The Eagle is one of the ships in the Borodino series. He was an improved model of the "Cesarevich." The outlines of its hull somewhat resemble the hulls of today's URO frigates built using Stealth technology. It differed from the prototype with a new 121 meter-long hull, improved armor, improved design of a number of components and assemblies, and a slightly modified composition of auxiliary weapons. Displacement: 13516 tons. Like the prototype at the time of construction was considered one of the most powerful and sophisticated warships of its time.


Japanese Imperial Navy (IJN). After the defeat of the Chinese fleet in the battle of Yalu, the Japanese fleet began to rapidly increase its combat potential. In the construction of its fleet, Japan relied on British aid. The resources of the Japanese economy were enough to create a group of six squadron battleships close in characteristics and six armored cruisers. In addition, they had two more old battleships of the first class: "Chin-Yen" and "Fuso" of which "Chin-Yen" was captured from the Chinese. Since the number of strike warships was small, part of the large-caliber guns were placed on light-weight Matsushima and Takasago-type light armored cruisers that were poorly suited for this purpose. The list of warships of the Japanese fleet, which carried on board more or less large caliber, is as follows:

Table 2


1.

Mikasa

Squadron battleship. The newest. Japanese fleet.

2.

Sikisima

Squadron battleship. New. Japanese fleet.

3.

Asahi

Squadron battleship. New. Japanese fleet.

4.

Hatcuse

Squadron battleship. New. Japanese fleet.

5.

Fuji

Squadron battleship. New. Japanese fleet.

6.

Yashima

Squadron battleship. New. Japanese fleet.

7.

Chin-yen

Battleship I-th class. Old. Japanese fleet.

8.

Fuso

Casemate battleship. Old. Japanese fleet.

9.

Asama

Armored cruiser. New. Japanese fleet.

10

That's right

Armored cruiser. New. Japanese fleet.

11

Azuma

Armored cruiser. New. Japanese fleet.

12

Yakumo

Armored cruiser. New. Japanese fleet.

13

Izumo

Armored cruiser. New. Japanese fleet.

14

Iwate

Armored cruiser. New. Japanese fleet.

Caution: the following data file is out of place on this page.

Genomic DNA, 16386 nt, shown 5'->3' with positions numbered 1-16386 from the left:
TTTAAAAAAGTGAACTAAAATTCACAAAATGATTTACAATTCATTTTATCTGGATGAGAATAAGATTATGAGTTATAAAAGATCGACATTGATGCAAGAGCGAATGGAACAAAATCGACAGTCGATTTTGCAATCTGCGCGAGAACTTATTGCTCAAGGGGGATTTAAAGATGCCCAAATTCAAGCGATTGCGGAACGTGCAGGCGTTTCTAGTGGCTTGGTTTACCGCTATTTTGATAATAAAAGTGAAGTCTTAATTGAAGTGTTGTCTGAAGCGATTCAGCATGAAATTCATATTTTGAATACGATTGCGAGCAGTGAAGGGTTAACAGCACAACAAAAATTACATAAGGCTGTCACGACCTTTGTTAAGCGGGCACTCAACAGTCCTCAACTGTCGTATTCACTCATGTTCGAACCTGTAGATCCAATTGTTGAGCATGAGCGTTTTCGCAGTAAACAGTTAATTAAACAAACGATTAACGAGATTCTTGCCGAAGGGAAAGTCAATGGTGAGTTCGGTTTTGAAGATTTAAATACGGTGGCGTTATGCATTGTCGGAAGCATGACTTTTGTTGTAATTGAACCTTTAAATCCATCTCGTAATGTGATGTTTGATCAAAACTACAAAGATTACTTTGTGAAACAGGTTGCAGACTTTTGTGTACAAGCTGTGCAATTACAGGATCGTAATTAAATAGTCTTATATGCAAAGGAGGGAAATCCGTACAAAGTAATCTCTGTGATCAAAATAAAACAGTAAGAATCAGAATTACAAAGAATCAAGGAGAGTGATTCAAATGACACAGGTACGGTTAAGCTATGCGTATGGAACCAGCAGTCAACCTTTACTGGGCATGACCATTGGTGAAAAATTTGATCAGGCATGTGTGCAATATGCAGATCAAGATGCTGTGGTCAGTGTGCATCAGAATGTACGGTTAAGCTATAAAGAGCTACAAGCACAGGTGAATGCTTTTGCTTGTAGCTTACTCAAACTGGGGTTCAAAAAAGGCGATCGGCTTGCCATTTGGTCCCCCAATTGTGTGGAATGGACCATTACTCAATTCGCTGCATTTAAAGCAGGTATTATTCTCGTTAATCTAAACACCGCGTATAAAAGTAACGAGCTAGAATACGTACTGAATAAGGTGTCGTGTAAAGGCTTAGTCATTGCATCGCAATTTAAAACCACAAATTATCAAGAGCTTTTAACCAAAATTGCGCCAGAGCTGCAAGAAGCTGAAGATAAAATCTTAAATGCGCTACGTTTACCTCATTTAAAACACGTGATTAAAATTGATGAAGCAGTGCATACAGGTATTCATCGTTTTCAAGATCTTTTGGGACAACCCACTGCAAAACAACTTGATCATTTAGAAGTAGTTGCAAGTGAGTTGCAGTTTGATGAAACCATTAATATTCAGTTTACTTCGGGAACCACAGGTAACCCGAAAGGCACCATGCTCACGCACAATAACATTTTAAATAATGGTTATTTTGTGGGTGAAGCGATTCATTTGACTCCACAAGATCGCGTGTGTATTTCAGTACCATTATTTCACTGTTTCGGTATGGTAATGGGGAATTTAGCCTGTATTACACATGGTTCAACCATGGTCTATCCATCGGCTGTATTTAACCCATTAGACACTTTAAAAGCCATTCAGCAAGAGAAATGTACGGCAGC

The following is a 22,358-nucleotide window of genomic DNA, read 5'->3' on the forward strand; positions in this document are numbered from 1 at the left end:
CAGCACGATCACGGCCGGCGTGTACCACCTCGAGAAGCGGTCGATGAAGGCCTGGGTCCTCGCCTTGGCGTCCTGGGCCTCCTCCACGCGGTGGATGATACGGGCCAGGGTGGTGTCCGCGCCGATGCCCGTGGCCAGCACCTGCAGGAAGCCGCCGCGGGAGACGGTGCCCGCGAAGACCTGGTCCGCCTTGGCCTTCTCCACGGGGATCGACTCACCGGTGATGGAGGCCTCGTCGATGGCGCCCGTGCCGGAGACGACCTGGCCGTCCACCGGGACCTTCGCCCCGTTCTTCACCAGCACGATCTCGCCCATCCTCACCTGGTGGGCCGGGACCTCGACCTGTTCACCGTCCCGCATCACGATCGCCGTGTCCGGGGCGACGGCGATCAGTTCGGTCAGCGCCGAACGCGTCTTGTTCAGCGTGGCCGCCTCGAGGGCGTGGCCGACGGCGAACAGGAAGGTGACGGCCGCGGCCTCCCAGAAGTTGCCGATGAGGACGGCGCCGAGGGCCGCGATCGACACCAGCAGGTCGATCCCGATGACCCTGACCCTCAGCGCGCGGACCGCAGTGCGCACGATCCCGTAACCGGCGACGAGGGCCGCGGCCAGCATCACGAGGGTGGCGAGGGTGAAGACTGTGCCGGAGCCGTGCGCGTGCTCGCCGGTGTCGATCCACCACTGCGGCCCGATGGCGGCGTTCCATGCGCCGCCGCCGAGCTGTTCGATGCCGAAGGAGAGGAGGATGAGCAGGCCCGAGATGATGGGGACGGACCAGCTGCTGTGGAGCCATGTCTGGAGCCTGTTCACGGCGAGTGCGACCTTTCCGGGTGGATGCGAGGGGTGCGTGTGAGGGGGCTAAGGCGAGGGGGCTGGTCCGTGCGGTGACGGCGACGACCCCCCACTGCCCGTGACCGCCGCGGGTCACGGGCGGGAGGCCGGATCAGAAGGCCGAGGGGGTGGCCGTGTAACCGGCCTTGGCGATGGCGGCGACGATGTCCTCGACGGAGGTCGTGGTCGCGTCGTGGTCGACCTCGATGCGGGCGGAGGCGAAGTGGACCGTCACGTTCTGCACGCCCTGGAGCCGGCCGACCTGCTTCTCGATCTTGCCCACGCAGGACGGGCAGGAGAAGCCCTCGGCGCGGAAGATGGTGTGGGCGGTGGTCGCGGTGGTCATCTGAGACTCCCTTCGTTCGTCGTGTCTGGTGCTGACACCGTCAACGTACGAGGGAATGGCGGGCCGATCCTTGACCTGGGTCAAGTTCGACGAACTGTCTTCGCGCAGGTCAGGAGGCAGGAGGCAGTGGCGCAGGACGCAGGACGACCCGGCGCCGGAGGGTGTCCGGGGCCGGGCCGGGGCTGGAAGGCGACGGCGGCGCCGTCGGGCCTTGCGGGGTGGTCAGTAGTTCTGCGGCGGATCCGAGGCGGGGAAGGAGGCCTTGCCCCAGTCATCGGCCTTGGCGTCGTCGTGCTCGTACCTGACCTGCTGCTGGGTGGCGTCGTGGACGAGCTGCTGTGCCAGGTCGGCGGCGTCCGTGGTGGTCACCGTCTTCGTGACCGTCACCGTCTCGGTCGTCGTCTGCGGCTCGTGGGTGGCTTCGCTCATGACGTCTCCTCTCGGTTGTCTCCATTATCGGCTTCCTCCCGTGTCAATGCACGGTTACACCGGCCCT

15

Macusima

Cruiser I-rank. Old. Japanese fleet.

16

Itsukushima

Cruiser I-rank. Old. Japanese fleet.

17

Hasidate

Cruiser I-rank. Old. Japanese fleet.

18

Takasago

Cruiser I-rank. New. Japanese fleet.

19

Titose

Cruiser I-rank. New. Japanese fleet.

20

Kasagi

Cruiser I-rank. New. Japanese fleet.



Thus, the power of the Russian fleet, the Japanese fleet, along with the absolutely unsuitable for confrontation of the battleships, light cruisers, could oppose: 3 guns of caliber 320mm, 28 caliber 305mm, 4 - 240mm guns and 30 - 203mm guns. A simple mathematical calculation shows that the potential of the Japanese fleet was less than three times lower than that of the Russian Navy. Of the 20 ships, no more than 12, that is, 60%, could be considered modern and truly suitable for a general battle. The characteristics of the rest did not leave them any decent chance of survival under the fire even of the old Russian squadron battleships. Of the 38 Russian strike ships, to one degree or another suitable for a general battle could be 35, that is, 92%. The flagship of the Japanese Imperial fleet was the squadron battleship "Mikasa".

Russo-Japanese War 1904-1905's. State of the Russian fleet. Bad luck and missed opportunities
Squadron battleship "Mikasa". Its design was traditional for ships of this class of that period. Constructively, he repeated the British designs: low board, low superstructures, mostly citadel armor, tower artillery installations of the main caliber only. Relatively low-power medium-caliber guns were located in onboard casemate installations low above water. The ship was more optimized to fight on level water, and not to move. At the same time, the large dimensions of its body made all its characteristics very decent. The displacement of its 15352 tons. The closest analogue to this ship in the Russian fleet is the squadron battleship Retvizan.


The entire Japanese fleet consisted of order 100 warships of various classes, but unlike the Russian fleet, all these 100 ships like a fist were focused on the same theater of operations. From ~ 300 warships of the Russian fleet, they took direct part in the war with Japan around 100, that is, of the order of 30%. Already during the war, the Japanese fleet was replenished with two armored cruisers of Italian construction: the Nissin and the Kassuga.

Results: Without going deep at this stage in all nuances, manning ships, their maintenance and repair, combat training of personnel, the choice of commanders and assessing their professional suitability, but simply concisely noting that "at some stage something went wrong one can say that all this giant armored power of the Russian fleet was lost in the most mediocre manner. Moreover, without any serious damage to the enemy. The Japanese fleet loss data is given in the 3 table. They only cause a bitter grin.

Table 3


Losses of the Japanese fleet in the 1904-1905 Russian-Japanese war.

Battleships (EDB)
1. Ijn Hatcuse - sank near Port Arthur as a result of an explosion on the mines put up by the Russian mine-layer Amur. 2 May 1904.
2. Ijn Yashima - Cupid exploded on mines exposed by the Russian minelayer and sank in 5 miles from Etkaunter-rock Island. Yellow Sea. 2 May 1904.

Light cruisers I-ranga (CRL)
1. Ijn Takasago - was blown up by a mine exposed by the Russian destroyer Angry during patrols and sank in the Yellow Sea between Port Arthur and Chief. December 12 1904 of the year.
2. Ijn Yoshino - sank off Cape Xantum 2 May 1904, after colliding with the armored cruiser Kassuga. Yellow Sea.

Light cruisers II-ranga (CRL)